An overflow drain can help prevent water from flooding your bathroom. But you want to seal it. If you're having trouble sealing the overflow drain, don't worry—we're here to help you! We've researched useful steps on how to seal an overflow drain.
Sealing an overflow drain should be easy. You just need to properly assess the drain, and you're ready to start sealing it. The steps may differ, but we'll provide them for every option. Listed below are some sealing techniques that you can do in no particular order:
- Using a portable drain cover
- Using waterproof tape
- Permanent sealing
You did the right thing by checking out this article, because it will guide you through the step-by-step process of sealing an overflow drain. We'll discuss why an overflow drain is important and what to expect when you seal it. We're excited to share this information with you. Just keep reading!
How to Seal an Overflow Drain
Of course, we want to give you different options you can do to seal the overflow drain. You should keep in mind that some techniques are hard to undo, like permanent sealing. It's important to assess what you need.
The two things that commonly have an overflow drain are sinks and bathtubs. You might check if they have a drain locker included in their package. You can use this locker for the overflow drain, so you'll cut costs.
However, you should assess what could be the best sealing technique to implement. Review if you want a permanent or temporary seal.
Refer to these sealing techniques below.
1. Using a Portable Drain Cover
Portable drain covers are usually made of silicone or rubber and come in different sizes. You can use them to seal the overflow drain temporarily. These covers are easy to detach when you want to reopen the drain. They may also come in metal or plastic.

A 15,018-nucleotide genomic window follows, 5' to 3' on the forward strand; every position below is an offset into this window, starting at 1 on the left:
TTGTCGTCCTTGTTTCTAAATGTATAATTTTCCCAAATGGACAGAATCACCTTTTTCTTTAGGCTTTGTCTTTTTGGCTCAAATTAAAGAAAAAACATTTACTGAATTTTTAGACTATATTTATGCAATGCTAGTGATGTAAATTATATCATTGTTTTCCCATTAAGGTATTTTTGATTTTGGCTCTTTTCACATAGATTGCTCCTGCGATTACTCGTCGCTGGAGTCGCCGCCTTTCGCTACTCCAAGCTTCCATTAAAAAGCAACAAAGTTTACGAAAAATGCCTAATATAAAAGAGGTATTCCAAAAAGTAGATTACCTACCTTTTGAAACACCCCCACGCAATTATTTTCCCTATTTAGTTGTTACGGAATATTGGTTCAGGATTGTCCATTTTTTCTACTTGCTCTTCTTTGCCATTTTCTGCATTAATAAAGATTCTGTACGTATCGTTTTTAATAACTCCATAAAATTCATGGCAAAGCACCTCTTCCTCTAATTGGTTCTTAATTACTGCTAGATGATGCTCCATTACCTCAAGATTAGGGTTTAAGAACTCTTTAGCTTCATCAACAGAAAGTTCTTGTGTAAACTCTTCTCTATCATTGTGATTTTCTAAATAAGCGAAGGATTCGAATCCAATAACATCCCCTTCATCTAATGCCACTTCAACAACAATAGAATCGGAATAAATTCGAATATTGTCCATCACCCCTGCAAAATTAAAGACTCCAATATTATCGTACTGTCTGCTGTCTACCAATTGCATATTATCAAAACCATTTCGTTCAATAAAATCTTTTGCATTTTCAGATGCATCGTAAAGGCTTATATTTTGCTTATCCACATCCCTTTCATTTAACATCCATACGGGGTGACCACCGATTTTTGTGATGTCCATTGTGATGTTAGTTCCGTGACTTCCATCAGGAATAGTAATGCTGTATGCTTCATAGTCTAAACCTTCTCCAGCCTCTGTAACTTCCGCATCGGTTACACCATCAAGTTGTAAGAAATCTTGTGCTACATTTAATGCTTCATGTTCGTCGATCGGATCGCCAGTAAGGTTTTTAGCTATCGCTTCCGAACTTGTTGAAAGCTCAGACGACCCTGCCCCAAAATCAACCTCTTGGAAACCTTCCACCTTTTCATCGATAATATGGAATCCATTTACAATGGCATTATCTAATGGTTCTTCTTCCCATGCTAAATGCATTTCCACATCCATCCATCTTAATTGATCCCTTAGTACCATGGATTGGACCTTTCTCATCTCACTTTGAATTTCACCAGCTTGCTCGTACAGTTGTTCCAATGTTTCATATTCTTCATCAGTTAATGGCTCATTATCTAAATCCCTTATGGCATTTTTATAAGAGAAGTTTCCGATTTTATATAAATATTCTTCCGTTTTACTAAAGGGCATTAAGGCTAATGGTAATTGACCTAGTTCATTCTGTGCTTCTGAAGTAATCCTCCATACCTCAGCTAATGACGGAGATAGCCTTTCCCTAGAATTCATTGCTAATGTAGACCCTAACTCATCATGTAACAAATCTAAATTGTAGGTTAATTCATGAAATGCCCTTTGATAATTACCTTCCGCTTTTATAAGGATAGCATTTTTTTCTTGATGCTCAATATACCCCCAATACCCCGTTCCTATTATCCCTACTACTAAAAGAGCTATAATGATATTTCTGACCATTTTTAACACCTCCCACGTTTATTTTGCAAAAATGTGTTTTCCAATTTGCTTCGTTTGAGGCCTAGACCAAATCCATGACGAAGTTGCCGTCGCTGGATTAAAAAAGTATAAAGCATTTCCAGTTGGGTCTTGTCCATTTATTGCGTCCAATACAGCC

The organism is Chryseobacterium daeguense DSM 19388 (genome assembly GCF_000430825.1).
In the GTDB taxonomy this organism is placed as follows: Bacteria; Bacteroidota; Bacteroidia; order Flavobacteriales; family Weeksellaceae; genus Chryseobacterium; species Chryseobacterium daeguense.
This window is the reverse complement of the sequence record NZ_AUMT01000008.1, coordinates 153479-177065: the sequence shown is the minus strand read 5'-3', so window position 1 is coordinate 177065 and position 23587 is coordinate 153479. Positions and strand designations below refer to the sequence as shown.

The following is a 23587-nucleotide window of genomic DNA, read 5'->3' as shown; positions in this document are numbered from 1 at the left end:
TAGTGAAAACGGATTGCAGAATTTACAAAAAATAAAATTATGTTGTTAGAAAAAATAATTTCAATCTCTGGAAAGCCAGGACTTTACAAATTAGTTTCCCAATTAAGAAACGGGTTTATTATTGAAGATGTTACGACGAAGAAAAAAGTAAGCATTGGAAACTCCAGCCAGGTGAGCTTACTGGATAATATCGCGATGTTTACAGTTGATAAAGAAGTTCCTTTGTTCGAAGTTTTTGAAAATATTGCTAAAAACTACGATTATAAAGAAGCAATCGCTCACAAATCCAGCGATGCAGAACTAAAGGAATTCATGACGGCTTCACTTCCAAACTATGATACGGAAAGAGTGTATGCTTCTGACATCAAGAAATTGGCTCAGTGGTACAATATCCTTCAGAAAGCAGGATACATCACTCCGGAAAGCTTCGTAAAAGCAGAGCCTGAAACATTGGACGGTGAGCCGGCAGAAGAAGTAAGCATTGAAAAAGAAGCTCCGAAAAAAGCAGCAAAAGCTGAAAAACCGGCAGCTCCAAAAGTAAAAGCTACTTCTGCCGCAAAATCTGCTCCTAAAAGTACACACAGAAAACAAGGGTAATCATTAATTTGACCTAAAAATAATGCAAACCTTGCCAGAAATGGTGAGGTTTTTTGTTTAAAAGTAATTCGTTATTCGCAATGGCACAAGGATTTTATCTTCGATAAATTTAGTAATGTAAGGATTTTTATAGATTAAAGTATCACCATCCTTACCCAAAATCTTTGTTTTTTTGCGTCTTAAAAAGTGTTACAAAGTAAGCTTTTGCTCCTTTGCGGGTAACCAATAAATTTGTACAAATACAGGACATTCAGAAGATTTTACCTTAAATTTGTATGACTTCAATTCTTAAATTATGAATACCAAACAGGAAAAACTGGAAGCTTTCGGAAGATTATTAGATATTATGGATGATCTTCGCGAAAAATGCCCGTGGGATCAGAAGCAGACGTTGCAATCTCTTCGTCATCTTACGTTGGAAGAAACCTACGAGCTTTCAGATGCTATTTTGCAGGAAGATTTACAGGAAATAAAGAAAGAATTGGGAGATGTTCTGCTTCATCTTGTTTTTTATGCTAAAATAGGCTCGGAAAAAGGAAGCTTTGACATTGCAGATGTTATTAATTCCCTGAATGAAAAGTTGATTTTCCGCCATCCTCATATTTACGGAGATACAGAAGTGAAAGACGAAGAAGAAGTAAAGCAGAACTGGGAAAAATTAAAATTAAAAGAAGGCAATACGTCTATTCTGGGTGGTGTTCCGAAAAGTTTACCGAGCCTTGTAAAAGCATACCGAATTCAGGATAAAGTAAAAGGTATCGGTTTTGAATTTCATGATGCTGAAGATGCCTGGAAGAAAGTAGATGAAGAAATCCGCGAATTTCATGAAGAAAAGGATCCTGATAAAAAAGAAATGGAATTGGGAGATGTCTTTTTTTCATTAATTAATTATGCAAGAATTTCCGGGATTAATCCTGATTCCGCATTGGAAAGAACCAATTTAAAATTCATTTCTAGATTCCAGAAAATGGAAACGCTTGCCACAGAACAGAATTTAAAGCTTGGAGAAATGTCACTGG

See this portable drain cover on Amazon.
2. Applying Waterproof Tape
This can be the quickest method among the various options, because you just have to cover the overflow drain with waterproof tape. Just check the quality of the tape before using it.
However, waterproof tape is also the weakest seal, as the material is easy to cut. It's not the most highly recommended technique, but you can do it for urgent problems.
See this waterproof tape on Amazon.
3. Permanent Sealing
Remember that it's hard to reopen the overflow drain once it's permanently sealed. You might need to drill a hole, but you'll then run the risk of damaging the sink or the bathtub. Furthermore, if you leave the water running, you will be unable to control the overflow. It's important to consider these factors.
You will need to gather the tools below if you decide to use the permanent sealing technique:
Round Metal Plate
You need a round metal plate to cover the drain. Make sure it's bigger than the drain hole.
See this round metal plate on Amazon.
Use a waterproof sealant to secure the edges of the plate.
See this waterproof sealant on Amazon.
A rubber grommet is an effective way to keep water from leaking. Make sure that it will fit with the metal plates.
See this rubber grommet on Amazon.
Blind Or Butterfly Bolt
These are special types of bolts that can lock the hole from one side. You need any of them since sinks and bathtubs are inaccessible from the other side of the drain.
See this butterfly bolt on Amazon.
Lock the bolt with a screwdriver.
See this screwdriver on Amazon.
You'll need a driller to pierce a hole through the plate.
You should follow these steps:
- Drill a hole in the metal plates big enough for the blind bolt to fit in.
- Put the rubber grommet around the first metal plate where the blind bolt is inserted.
- Dry out the surface of the sink or bathtub.
- Insert the blind bolt into the overflow drain, then lock it with a screwdriver.
- Apply the waterproof sealant around the bolt.
Watch the video below for a demonstration of how to use the blind bolt.
This permanent sealing technique can last a lifetime. Undoing this seal will be difficult due to the combined lock of the blind bolt, rubber grommet, and waterproof sealant.